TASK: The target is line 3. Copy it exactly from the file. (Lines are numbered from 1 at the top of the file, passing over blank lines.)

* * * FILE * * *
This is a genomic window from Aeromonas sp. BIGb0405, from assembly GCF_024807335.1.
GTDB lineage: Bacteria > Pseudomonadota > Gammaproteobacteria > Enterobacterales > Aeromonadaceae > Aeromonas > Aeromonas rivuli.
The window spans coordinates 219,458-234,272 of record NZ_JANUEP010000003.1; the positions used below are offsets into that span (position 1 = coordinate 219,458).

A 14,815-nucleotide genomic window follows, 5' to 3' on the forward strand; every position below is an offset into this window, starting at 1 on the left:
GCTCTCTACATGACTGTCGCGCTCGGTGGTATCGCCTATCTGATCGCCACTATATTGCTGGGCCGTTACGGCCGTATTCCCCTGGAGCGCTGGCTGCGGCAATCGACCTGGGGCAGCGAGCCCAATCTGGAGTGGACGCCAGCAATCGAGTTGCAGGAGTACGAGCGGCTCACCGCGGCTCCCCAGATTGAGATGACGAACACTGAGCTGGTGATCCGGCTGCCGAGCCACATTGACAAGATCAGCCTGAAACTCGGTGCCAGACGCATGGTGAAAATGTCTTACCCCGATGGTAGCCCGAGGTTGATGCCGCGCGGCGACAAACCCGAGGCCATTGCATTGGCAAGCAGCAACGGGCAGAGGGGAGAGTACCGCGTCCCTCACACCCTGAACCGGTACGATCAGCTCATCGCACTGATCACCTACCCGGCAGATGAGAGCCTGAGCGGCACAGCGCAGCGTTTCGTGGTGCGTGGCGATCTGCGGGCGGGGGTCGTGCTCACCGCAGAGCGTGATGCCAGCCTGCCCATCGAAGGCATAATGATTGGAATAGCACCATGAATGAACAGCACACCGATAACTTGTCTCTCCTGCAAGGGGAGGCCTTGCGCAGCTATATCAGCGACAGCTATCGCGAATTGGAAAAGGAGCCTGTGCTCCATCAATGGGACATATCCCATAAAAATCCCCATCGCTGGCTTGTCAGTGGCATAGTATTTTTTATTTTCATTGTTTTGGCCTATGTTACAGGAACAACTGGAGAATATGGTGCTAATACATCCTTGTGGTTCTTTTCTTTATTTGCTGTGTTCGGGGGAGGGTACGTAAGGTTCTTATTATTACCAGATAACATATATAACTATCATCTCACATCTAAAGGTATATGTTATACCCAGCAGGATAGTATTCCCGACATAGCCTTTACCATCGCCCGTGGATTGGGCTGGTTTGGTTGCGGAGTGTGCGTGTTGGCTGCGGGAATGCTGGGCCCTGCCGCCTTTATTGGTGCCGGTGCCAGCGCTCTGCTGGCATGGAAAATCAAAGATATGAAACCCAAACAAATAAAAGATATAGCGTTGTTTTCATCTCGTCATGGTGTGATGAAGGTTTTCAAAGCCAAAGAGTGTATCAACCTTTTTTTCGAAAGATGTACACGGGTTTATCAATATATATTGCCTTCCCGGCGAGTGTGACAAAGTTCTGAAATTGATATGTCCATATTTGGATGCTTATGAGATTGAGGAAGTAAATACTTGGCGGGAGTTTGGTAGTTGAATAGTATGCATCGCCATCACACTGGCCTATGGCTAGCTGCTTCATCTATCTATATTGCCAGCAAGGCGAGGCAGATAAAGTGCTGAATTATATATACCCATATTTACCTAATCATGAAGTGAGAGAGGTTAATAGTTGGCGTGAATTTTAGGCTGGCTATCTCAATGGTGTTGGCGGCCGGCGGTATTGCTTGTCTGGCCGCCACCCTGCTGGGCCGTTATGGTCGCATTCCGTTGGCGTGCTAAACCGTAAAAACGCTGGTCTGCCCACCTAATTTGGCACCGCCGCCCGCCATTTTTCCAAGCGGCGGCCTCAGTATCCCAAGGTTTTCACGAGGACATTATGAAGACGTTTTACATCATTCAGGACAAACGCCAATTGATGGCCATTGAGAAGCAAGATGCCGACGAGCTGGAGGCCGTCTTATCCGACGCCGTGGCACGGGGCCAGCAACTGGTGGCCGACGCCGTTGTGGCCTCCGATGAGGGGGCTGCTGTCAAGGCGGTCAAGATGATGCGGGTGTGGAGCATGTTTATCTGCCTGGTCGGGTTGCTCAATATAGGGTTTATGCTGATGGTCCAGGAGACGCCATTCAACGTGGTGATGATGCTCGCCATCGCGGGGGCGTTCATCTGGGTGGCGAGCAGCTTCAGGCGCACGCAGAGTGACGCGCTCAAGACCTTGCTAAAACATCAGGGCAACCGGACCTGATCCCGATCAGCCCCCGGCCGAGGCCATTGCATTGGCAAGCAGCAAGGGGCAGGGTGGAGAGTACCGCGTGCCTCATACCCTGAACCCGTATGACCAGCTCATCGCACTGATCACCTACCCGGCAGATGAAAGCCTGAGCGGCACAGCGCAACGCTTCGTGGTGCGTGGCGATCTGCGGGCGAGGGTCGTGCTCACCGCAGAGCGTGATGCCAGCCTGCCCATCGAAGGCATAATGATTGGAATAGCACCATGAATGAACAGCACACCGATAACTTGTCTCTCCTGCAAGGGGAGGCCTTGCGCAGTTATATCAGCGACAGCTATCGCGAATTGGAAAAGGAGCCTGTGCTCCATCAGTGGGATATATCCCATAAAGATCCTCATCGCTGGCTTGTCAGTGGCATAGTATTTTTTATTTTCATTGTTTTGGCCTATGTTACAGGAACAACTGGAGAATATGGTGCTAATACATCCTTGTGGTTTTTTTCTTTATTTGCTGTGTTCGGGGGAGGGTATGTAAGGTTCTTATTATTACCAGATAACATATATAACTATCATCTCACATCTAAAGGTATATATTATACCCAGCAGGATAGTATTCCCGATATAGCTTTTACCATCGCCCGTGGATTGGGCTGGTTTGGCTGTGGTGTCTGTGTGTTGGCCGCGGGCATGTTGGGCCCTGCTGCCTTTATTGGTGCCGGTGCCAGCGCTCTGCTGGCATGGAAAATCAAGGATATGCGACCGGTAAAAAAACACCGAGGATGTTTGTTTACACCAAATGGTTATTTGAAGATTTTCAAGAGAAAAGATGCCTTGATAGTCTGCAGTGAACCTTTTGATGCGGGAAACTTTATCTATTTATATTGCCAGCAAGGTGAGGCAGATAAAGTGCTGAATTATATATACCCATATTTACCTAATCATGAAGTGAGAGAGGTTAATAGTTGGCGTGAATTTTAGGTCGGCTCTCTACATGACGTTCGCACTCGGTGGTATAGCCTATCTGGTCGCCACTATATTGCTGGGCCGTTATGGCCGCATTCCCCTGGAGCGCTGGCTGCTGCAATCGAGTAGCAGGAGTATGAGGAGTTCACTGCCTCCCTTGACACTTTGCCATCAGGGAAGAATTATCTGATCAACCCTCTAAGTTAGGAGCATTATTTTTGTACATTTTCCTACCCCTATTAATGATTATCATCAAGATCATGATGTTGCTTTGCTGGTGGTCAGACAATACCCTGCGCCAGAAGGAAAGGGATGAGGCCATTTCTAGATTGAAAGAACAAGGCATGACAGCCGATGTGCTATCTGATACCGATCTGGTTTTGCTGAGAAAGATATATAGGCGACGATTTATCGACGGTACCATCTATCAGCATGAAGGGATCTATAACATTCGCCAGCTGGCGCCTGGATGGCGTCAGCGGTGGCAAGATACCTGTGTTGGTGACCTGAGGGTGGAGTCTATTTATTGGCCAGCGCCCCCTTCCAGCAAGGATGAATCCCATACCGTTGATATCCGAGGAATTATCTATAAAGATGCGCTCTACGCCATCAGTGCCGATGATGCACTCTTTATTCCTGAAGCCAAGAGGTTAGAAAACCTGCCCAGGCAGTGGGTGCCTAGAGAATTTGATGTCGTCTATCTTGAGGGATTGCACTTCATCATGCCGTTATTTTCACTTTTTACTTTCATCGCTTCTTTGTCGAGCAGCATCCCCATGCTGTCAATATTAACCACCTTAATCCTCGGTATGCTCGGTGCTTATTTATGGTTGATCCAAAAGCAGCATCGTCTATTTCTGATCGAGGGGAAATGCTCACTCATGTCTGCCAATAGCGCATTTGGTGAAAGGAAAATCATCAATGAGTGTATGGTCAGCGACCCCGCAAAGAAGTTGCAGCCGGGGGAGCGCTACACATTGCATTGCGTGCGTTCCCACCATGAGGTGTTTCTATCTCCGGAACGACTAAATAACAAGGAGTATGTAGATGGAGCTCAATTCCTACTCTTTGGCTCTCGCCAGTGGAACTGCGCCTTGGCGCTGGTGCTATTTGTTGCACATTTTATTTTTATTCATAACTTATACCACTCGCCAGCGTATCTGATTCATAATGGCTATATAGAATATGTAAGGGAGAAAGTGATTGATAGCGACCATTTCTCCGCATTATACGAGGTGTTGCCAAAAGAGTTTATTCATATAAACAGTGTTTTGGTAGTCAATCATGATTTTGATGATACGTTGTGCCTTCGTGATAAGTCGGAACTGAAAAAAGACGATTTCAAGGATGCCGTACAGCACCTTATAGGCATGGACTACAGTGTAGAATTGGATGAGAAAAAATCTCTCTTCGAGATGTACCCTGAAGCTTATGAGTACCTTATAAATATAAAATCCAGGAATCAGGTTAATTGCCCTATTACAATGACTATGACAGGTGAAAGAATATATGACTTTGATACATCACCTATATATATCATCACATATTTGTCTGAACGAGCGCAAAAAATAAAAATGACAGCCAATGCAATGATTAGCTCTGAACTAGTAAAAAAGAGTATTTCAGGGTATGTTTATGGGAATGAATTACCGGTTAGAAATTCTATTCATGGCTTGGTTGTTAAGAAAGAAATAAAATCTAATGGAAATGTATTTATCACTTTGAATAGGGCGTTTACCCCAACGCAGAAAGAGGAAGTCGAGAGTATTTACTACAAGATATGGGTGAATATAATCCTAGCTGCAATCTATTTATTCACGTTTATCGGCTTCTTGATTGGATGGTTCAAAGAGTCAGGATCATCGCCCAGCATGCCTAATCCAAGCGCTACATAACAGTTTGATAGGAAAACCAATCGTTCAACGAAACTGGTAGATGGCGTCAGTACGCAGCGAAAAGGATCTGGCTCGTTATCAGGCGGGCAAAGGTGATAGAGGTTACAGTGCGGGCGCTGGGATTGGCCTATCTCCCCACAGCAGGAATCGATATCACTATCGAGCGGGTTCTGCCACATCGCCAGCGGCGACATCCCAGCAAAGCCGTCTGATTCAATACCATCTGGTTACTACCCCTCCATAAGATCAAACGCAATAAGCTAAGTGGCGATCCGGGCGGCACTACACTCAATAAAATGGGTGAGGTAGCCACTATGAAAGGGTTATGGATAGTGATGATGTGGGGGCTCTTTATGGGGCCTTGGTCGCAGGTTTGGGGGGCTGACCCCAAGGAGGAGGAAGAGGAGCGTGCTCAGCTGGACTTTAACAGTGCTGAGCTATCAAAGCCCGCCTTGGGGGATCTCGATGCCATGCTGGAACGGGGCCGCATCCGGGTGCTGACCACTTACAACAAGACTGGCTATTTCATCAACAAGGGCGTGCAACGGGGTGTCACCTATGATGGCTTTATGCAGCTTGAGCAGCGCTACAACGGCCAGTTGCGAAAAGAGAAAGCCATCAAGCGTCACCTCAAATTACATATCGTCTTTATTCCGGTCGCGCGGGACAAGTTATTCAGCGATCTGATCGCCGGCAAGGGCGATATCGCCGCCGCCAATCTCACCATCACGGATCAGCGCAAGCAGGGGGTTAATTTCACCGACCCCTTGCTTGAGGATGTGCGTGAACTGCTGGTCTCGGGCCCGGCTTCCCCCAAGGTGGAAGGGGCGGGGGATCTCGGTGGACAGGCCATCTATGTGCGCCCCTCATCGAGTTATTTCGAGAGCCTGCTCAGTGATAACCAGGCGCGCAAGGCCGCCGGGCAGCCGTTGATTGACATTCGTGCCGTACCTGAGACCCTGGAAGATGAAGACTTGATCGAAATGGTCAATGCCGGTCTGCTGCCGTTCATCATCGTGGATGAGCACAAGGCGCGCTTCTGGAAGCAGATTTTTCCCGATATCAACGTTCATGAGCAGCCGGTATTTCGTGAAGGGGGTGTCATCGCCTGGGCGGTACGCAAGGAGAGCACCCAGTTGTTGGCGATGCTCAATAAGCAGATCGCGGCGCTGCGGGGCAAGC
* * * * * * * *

The window spans coordinates 219,458-234,272 of record NZ_JANUEP010000003.1; the positions used below are offsets into that span (position 1 = coordinate 219,458).